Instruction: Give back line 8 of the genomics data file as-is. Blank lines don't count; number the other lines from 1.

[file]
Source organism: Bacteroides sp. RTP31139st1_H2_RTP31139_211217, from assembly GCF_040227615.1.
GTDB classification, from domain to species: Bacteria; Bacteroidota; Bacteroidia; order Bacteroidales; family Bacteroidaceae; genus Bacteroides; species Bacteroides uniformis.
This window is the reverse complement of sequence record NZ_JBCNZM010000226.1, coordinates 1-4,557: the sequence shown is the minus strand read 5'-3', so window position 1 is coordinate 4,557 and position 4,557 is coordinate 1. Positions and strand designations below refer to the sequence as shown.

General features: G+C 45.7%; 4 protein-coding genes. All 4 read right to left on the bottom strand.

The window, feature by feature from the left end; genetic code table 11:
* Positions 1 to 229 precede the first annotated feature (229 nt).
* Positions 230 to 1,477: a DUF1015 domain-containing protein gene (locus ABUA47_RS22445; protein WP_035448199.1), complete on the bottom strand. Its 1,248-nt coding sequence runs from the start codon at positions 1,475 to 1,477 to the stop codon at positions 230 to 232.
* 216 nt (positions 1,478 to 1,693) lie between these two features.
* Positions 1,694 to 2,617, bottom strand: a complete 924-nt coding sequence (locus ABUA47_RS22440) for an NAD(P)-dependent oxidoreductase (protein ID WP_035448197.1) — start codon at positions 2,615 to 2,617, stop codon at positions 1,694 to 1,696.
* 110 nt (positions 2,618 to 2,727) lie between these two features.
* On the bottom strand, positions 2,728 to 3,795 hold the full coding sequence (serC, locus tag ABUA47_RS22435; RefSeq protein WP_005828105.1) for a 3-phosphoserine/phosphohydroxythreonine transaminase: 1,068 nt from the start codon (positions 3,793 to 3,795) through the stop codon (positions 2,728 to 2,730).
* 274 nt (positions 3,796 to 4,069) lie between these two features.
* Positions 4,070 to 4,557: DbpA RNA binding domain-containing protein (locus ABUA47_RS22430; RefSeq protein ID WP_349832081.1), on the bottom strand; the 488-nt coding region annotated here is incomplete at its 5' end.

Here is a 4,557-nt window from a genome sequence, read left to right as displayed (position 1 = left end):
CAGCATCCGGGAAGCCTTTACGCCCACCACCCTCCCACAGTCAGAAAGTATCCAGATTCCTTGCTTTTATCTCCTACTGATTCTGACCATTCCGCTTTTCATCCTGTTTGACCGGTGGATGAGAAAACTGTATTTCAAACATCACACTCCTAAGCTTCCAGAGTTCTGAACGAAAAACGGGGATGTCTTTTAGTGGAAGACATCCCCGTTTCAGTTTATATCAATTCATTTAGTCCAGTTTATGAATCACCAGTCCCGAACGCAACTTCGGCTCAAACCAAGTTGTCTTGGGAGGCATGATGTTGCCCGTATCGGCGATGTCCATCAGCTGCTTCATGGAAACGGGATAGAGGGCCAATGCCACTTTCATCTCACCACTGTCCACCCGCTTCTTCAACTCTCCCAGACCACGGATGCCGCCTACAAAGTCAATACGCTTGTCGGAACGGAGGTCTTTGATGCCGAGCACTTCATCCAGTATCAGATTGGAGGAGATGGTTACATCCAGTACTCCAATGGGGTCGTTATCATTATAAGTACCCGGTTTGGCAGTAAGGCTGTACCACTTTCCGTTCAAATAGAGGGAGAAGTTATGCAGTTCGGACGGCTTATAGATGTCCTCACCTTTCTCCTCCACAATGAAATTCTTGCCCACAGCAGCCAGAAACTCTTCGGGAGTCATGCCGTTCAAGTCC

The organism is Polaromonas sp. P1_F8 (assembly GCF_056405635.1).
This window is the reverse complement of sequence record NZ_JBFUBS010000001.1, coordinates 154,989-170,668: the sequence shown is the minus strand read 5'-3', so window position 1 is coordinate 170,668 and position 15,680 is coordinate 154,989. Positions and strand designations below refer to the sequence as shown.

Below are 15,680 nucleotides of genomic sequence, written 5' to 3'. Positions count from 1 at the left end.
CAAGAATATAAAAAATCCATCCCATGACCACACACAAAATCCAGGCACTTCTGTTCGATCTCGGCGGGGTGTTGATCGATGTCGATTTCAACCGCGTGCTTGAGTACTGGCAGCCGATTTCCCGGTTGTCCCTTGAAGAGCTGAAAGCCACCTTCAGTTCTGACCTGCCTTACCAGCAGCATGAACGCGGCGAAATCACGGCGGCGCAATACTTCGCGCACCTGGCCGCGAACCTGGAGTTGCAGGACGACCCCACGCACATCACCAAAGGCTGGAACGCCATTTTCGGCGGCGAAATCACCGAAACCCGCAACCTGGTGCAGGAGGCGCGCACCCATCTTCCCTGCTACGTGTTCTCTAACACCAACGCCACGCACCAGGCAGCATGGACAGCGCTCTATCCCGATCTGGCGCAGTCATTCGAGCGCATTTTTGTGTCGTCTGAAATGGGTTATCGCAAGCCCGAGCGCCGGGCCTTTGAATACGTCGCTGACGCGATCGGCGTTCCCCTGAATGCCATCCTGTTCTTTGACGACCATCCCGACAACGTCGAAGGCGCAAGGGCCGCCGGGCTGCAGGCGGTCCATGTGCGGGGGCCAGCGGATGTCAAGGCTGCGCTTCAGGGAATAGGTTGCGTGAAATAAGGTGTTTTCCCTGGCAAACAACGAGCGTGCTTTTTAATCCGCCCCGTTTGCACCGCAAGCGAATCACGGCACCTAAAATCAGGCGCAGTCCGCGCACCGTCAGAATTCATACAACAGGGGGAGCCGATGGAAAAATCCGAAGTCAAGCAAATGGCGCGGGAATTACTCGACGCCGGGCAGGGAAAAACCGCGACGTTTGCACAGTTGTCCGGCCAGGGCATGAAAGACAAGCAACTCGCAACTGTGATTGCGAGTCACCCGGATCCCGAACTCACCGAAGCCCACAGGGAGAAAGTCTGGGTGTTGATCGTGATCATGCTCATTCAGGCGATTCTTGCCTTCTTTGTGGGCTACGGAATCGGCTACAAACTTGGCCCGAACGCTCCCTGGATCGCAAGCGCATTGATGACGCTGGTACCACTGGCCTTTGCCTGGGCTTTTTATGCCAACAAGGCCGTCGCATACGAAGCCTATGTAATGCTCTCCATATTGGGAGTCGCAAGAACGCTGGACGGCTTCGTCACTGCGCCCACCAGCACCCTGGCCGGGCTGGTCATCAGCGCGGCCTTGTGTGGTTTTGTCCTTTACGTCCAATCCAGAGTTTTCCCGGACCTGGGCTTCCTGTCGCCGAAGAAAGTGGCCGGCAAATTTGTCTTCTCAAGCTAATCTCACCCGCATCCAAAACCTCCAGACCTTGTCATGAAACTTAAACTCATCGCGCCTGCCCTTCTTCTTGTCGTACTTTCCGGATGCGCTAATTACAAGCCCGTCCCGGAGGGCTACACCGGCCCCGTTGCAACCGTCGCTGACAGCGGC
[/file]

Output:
* 216 nt (positions 1,478 to 1,693) lie between these two features.